Monday, October 29, 2012

My encounter with Marcus Lattimore

I was supposed to be at Williams-Brice Stadium on Saturday afternoon. Thanks to a power outage at Darlington High School, the top ranked Hartsville Red Foxes were on the ropes and played the second half on Saturday against the Falcons. I'm glad I wasn't in Columbia. I got to watch a thrilling come from behind victory for Hartsville and didn't get to see up close the horrific injury to Marcus Lattimore.
In 1985 I remember watching Monday Night Football and rooting like heck for the Giants defense to get after Joe Theismann. When Lawrence Taylor did just that, I'll never forget him popping up and waving frantically for the trainers to get to the field. Theismann's leg was broken and the video replays made everyone cringe. For the first time in my life, sports was put in its proper perspective. I remember feeling so bad for a guy that I was begging to throw an interception just a few minutes earlier.
When the chilling image of Marcus Lattimore's knee out of its socket was shown throughout the day on Saturday, it brought back memories of Theismann's broken leg and Willis McGahee's dislocated knee in the 2002 national championship game. I was expecting all of the talk to be about how Lattimore's loss was going to effect the Gamecocks prospects for the rest of 2012 and how the certain first round NFL draft pick may lose millions due to his injury. But instead, people across the country talked about the character and humbleness of Lattimore and the genuine remorse that such a great football player and even better person has been dealt an unfair fate.

Kirk Herbstreit @KirkHerbstreit
"One if most devastating hits I've ever seen.. So sad...Great player and better person!! Thoughts and prayers for 21..."
David Pollack @davidpollack47
"I never heard Marcus Lattimore talk about himself over the last 3 years. Unselfish & as humble as a kid as I have been around."

When it comes to Marcus Lattimore the football player, television doesn't do him justice. From the sideliens, you can really see him absorb contact and show the rare combination of power and speed. His ability to get those extra yards and fight for every inch do not look sexy in the boxscore. I marvel more at his ability to gain six yards when he should have been stopped behind the line than the long touchdown runs. But like Herbstreit and Pollock said, Lattimore's character off the field surpass his elite status on the gridiron. I witnessed it firsthand
In December of 2009, Marcus Lattimore was the top recruit in America and with his season over, the recruiting madness was reaching its peak level. I was the emcee of the South Carolina Mr. Football ceremony at Myrtle Beach High's Auditorium. As part of a statewide television special, I sat down with Marcus after he won Mr. Football on the stage. For ten minutes, I spoke with him about the recruiting process, the end of his high school career and what it felt like to be not only the best player in the state, but one of the best high school football players in all of America. I was blown away by his maturity and his selfnessness. I got in my car to hustle back to the television station thinking that whatever college was fortunate enough to get him was going to benefit so much more than simple on the field production.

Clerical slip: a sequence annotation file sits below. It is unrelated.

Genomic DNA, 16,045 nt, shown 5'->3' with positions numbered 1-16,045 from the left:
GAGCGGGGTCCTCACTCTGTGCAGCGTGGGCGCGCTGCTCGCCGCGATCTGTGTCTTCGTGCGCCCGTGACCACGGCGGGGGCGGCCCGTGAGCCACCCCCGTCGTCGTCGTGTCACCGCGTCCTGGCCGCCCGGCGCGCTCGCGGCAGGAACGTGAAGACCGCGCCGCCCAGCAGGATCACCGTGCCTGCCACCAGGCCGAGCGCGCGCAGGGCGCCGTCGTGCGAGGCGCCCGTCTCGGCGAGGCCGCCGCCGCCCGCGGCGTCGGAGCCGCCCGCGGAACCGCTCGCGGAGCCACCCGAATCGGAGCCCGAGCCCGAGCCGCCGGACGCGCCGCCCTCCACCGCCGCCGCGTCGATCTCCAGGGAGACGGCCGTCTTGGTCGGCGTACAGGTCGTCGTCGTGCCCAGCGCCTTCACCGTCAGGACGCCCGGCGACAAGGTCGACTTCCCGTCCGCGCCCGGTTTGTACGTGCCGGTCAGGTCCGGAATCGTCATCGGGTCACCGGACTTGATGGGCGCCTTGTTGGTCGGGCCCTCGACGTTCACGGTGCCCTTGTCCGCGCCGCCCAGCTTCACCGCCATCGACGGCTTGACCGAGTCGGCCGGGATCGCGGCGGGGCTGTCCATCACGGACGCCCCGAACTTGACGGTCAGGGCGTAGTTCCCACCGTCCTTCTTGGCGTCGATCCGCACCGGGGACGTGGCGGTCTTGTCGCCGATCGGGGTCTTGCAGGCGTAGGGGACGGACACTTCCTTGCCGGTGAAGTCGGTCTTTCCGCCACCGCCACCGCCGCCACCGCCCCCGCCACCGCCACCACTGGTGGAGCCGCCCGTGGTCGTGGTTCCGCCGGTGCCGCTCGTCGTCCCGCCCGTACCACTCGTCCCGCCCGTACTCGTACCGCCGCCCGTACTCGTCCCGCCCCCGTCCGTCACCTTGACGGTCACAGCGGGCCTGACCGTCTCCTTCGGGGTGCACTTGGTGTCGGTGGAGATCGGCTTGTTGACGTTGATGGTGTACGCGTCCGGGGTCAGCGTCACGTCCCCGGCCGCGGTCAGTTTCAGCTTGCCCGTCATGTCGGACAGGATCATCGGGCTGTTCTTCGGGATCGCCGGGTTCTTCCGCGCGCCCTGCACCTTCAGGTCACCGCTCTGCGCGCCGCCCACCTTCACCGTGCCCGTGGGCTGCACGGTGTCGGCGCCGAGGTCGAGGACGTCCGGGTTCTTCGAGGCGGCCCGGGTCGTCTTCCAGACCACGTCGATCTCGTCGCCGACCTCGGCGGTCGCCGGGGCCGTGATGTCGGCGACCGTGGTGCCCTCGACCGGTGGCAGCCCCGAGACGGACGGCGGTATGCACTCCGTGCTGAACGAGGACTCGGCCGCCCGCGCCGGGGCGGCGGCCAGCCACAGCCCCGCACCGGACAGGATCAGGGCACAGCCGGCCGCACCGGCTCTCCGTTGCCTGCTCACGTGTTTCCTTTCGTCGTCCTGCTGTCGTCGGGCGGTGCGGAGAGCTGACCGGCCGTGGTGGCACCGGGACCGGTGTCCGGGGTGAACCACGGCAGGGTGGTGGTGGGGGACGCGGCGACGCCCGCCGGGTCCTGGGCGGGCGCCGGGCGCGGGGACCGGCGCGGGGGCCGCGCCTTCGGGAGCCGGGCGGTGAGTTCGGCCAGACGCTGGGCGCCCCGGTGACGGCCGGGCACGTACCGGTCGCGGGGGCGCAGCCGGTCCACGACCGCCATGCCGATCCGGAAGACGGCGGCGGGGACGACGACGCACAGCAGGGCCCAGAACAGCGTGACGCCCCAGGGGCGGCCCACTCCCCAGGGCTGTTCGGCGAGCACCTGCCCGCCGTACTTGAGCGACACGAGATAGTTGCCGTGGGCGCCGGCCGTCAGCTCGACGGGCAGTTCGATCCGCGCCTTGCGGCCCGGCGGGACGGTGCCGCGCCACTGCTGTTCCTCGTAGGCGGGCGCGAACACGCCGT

When I got back to the station, I popped in the tape anxious to see what small excerpt I would run on the news that night and tease the sitdown interview that would air on Sunday across the state. But there was a big problem: the tape was clogged and the interview was not there. The panic attack set in. The North South/Mr. Football special that was about to be showcased across the entire state was now missing Mr. Football. I was able to get Byrnes head coach Chris Miller's phone number and hoped that someway, somehow I could try and find Marcus and get something to remedy this technological snafu. I get a phone call to tell me to head to a hotel in Myrtle Beach and Marcus would meet me in the lobby.
In the middle of a busy lobby, Lattimore emerged from the elevator and greeted me. I went into full apology mode and mixed in the embarassment of the tape not working along with the hope that the eight minute interview we did 45 minutes earlier was going to happen again. Here's a kid who's getting text messages and voice mails around the clock from coaches, recruiting websites and every other kind of media. He had a look on this face that said "What are you worrying about?". He looked me right in the eye and with a small grin on his face said "Don't worry about it. I bet you this interview will be even better".
He sat right down and answered every question again like a pro. I've been fortunate enough to see elite athletes in many different sports. Seeing the way Marcus Lattimore conducted himself was one of those goose bump moments when you realize that you just interacted with someone special.